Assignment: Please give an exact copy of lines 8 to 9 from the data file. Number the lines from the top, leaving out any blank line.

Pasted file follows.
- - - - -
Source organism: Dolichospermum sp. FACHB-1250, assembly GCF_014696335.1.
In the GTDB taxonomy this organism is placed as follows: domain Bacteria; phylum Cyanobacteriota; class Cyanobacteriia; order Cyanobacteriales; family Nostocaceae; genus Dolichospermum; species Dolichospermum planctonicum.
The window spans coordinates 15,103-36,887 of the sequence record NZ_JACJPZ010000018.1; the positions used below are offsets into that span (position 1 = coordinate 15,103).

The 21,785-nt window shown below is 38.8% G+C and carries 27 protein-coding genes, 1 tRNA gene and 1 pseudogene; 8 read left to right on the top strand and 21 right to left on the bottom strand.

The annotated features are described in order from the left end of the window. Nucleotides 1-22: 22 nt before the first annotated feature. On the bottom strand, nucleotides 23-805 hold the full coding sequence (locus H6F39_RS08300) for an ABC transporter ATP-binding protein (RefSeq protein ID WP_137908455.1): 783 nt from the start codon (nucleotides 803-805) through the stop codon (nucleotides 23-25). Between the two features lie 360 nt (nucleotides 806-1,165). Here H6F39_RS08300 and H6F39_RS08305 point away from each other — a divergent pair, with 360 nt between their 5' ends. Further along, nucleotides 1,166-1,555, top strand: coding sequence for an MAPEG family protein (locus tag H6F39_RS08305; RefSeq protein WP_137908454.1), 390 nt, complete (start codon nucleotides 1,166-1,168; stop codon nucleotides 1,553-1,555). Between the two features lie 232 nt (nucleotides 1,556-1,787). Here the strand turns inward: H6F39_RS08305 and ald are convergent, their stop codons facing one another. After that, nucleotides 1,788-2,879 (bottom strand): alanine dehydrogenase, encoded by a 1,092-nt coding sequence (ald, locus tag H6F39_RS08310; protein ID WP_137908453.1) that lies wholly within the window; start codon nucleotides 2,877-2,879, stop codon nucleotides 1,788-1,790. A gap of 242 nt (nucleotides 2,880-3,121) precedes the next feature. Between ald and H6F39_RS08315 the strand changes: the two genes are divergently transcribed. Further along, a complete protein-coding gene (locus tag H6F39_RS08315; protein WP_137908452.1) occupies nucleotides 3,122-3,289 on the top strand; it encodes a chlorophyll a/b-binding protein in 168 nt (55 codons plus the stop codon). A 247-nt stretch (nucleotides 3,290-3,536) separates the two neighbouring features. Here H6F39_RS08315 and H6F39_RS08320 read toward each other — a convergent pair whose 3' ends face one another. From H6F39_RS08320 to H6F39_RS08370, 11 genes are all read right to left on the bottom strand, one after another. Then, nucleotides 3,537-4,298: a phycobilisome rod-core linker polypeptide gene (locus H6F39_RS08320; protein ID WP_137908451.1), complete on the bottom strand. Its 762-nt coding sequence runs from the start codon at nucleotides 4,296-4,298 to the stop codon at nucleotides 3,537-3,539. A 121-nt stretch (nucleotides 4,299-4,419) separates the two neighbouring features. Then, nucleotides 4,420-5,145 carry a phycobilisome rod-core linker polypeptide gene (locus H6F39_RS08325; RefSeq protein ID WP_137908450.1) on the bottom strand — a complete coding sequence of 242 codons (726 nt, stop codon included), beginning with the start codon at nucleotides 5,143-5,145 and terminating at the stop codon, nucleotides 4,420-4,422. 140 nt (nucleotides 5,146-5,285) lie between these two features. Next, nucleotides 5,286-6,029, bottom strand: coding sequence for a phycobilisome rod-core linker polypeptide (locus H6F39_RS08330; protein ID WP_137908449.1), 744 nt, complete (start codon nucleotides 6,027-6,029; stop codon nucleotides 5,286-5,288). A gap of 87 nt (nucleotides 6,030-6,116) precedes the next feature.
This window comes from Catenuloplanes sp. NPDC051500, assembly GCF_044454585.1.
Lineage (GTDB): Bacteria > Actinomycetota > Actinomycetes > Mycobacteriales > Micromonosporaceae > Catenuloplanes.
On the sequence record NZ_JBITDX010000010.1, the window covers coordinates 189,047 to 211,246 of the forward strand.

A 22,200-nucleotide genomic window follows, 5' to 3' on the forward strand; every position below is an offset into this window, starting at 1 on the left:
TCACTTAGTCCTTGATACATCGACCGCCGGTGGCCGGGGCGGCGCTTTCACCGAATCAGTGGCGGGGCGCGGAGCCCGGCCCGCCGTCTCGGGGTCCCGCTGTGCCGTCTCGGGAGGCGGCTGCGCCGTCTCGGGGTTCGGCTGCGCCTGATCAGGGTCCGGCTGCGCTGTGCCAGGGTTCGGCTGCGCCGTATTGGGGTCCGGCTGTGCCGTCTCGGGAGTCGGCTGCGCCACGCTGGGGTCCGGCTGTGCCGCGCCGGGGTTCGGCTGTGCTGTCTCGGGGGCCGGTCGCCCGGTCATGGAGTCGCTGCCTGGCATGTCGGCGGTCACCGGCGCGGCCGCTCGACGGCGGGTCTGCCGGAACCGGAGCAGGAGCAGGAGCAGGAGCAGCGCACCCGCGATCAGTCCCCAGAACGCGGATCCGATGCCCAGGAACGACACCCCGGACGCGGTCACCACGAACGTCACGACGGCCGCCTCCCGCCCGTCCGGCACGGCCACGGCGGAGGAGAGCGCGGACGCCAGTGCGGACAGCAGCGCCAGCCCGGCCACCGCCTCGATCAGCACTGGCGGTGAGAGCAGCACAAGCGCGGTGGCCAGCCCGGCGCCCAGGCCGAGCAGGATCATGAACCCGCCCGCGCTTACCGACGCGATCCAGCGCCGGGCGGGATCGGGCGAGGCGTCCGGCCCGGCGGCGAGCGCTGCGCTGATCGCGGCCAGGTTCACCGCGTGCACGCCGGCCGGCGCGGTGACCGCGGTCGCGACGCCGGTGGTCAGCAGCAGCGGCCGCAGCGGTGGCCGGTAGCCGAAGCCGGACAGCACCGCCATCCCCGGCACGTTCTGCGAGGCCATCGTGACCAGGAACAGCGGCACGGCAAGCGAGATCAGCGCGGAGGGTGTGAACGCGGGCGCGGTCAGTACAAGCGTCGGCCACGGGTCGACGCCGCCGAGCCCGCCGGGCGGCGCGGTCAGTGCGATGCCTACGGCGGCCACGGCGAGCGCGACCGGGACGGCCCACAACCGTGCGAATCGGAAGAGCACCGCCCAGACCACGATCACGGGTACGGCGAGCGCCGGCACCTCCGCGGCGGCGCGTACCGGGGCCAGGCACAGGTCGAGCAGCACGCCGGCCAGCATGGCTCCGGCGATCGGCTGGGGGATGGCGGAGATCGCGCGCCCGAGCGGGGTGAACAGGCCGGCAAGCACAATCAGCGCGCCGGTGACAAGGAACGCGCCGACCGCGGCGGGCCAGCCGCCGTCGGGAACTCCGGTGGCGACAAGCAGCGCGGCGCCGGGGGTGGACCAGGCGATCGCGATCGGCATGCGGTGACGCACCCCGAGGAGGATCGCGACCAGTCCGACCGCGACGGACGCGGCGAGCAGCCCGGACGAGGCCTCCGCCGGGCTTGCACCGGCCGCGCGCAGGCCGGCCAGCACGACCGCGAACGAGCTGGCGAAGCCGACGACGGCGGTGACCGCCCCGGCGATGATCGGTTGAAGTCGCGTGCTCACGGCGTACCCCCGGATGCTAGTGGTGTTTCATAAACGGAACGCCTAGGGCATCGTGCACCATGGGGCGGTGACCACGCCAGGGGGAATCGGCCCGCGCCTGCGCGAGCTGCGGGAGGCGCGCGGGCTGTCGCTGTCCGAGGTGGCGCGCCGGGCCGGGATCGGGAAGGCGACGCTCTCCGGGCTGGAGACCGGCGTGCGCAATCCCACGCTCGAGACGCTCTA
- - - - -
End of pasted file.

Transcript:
On the sequence record NZ_JBITDX010000010.1, the window covers coordinates 189,047 to 211,246 of the forward strand.

A 22,200-nucleotide genomic window follows, 5' to 3' on the forward strand; every position below is an offset into this window, starting at 1 on the left: